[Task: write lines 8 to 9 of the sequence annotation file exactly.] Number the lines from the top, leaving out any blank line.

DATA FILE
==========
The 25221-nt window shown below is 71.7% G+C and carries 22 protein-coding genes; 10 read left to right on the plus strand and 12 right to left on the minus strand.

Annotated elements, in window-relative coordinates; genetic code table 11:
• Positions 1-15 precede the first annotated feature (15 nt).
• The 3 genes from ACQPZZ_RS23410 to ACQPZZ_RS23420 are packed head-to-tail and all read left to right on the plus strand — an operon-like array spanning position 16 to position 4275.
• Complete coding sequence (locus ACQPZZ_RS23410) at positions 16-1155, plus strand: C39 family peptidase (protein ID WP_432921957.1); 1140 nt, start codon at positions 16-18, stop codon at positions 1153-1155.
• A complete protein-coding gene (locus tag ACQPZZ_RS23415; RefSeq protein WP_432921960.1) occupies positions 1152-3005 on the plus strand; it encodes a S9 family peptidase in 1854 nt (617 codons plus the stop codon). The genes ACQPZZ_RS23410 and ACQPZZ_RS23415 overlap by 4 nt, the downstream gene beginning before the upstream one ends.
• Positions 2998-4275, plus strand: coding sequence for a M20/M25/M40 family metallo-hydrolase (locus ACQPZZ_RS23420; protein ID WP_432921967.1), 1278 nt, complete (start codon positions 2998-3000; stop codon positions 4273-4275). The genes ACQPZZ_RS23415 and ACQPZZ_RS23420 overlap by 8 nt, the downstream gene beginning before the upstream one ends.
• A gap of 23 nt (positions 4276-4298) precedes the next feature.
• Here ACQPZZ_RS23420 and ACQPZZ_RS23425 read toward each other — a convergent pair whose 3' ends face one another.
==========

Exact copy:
• A gap of 23 nt (positions 4276-4298) precedes the next feature.
• Here ACQPZZ_RS23420 and ACQPZZ_RS23425 read toward each other — a convergent pair whose 3' ends face one another.